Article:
Last Friday, the CXO Fellows ended their year-long fellowship program with a commencement ceremony at the General Services Administration. Speakers included U.S. General Services Administration Administrator, Emily Murphy, U.S. Department of Homeland Security Chief Procurement Officer Soraya Correa, and several members of the Fiscal Year 2018 cohort. We sat down with fellows to learn about some of their top takeaways and lessons learned from the year.
Five Takeaways from the Fiscal Year 2018 CXO Fellows
- Collaborate with other agencies to solve problems. Other agencies may be trying to solve the same challenges as your agency. Do not assume that you agency is the only one working through certain issues. You don’t need a license to solve problems. Reach out to a counterpart at other agencies and set up a forum to share ideas and solutions. Cross-agency collaboration can be a powerful tool to move your agency forward.
- Implement meaningful communications. Open and transparent information is important to ensure the taxpayers’ dollar is used wisely. Information must be freely shared across functions to prevent siloed disconnects. Meaningful and regular internal communication must be established in government agencies so that truth can be collectively defined. Prioritizing internal communications improves outcomes.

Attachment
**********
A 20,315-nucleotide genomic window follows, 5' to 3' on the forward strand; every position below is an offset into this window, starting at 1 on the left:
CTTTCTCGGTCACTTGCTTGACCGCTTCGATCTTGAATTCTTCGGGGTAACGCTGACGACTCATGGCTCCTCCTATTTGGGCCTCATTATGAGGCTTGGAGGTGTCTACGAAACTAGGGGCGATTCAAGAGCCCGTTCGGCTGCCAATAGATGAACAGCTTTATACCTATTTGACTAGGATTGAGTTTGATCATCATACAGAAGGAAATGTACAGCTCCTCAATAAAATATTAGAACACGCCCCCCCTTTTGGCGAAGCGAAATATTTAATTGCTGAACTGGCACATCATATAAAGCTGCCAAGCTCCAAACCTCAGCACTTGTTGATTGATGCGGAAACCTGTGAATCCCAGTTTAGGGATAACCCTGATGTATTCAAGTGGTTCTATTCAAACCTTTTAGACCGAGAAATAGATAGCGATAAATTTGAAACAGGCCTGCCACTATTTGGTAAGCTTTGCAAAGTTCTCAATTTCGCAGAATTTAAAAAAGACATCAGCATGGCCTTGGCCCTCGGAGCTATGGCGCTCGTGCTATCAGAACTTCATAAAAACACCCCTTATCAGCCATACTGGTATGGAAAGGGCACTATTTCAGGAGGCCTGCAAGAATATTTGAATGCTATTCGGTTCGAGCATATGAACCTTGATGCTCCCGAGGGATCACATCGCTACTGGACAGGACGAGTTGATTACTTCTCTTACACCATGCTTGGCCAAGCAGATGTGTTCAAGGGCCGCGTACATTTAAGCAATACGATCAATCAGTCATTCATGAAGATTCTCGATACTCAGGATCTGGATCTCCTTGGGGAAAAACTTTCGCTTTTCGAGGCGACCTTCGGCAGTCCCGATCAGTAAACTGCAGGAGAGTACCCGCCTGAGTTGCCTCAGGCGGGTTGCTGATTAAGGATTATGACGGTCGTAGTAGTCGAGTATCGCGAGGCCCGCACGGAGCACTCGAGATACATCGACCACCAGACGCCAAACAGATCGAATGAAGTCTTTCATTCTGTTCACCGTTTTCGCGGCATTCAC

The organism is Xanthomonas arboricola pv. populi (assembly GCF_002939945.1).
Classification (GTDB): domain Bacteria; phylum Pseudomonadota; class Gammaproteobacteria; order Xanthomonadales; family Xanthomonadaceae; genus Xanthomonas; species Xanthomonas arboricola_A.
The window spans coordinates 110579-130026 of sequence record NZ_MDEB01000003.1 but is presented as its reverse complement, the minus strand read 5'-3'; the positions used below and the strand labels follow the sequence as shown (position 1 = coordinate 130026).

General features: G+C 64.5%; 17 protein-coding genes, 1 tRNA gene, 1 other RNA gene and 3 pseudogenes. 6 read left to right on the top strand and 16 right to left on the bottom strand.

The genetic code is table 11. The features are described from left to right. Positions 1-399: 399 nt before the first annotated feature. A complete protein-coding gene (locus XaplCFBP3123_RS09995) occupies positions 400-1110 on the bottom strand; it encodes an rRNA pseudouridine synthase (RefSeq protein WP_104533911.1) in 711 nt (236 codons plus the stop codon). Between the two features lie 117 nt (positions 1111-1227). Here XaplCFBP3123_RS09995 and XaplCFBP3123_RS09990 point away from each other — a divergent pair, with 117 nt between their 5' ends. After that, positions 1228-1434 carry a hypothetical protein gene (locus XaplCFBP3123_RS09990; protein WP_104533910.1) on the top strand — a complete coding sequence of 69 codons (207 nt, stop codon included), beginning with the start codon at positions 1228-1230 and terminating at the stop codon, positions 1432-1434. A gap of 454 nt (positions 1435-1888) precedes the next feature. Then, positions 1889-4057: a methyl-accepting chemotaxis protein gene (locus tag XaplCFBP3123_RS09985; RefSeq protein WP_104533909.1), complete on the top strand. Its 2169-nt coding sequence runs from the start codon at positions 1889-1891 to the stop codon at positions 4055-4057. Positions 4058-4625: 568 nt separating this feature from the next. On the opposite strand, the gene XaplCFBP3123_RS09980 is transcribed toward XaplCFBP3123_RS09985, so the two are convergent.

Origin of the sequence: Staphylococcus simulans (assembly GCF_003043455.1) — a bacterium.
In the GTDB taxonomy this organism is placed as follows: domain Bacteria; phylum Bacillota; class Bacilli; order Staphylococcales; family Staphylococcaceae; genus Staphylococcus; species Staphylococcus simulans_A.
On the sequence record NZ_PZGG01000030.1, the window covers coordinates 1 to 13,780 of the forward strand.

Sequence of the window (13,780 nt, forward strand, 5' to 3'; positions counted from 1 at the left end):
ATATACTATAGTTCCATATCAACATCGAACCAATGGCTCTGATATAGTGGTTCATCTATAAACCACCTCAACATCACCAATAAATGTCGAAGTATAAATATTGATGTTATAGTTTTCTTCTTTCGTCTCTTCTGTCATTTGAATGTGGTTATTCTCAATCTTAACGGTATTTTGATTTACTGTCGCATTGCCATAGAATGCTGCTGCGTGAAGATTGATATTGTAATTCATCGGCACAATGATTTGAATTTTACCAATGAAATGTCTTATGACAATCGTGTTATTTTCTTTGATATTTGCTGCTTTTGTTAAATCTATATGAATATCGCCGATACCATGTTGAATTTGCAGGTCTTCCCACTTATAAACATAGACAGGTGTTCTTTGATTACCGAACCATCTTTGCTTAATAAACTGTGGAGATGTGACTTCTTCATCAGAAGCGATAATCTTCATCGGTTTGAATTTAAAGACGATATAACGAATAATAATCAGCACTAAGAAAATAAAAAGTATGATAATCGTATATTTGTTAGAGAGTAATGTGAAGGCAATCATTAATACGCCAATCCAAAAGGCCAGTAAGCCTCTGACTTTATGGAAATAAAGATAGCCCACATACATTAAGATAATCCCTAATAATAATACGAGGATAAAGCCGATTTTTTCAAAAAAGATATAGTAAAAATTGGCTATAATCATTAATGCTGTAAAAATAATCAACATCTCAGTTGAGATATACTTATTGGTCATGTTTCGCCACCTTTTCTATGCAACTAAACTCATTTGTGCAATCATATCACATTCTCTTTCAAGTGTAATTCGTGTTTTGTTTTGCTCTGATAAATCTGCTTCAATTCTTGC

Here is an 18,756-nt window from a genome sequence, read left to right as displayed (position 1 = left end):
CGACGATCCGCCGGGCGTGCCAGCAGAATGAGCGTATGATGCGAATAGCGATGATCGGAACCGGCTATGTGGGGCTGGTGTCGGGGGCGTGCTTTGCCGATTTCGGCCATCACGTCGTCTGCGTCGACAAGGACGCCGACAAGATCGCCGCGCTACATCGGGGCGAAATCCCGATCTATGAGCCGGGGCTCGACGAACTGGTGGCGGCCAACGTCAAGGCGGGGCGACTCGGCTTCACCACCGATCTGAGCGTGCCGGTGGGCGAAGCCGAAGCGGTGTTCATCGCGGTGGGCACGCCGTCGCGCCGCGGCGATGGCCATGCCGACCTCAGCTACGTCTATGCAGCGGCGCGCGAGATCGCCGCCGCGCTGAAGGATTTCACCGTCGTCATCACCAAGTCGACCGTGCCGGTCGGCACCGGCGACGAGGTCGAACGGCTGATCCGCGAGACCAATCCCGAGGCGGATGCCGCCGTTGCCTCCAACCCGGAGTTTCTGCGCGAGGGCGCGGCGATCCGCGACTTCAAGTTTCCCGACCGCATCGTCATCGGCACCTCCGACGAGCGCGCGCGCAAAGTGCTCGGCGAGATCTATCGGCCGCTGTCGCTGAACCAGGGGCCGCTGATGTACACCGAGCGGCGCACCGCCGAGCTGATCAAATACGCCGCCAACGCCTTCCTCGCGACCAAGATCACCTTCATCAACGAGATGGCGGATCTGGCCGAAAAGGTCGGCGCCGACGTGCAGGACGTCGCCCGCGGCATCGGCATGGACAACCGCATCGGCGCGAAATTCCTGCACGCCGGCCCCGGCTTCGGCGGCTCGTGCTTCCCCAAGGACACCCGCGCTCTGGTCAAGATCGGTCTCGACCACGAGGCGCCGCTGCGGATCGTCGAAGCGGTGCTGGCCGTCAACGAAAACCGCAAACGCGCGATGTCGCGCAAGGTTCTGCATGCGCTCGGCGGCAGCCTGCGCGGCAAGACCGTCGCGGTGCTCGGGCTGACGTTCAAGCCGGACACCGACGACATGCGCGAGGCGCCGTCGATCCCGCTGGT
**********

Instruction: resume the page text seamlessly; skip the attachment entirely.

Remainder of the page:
- Take advantage of opportunities. A commonality among the leaders who the fellows met with during the year was that during their career, many branched outside of their original functional area or agency. Career growth comes from taking advantage of all opportunities, even if this means going outside of your comfort zone or area of expertise. Whether it is something outside of your functional area, leading a team, volunteer opportunities or doing something you have never done before, take advantage of all opportunities.
- Communicate with senior leadership. Do not hesitate to reach out to senior leadership if you think you have an interesting idea or you would like to open a line of communication regarding a specific subject. Even if you are not a decision maker, your ideas may still make an impact and innovative initiatives could be implemented because you provided input to a leader.
- Know your function and how you fit into the government. Understand how you fit into the larger organization and develop an understanding of roles outside of your functional area. Understanding others’ skill sets can enable you to better collaborate cross-functionally. This can also provide you with a better awareness of career opportunities that you may not have considered previously.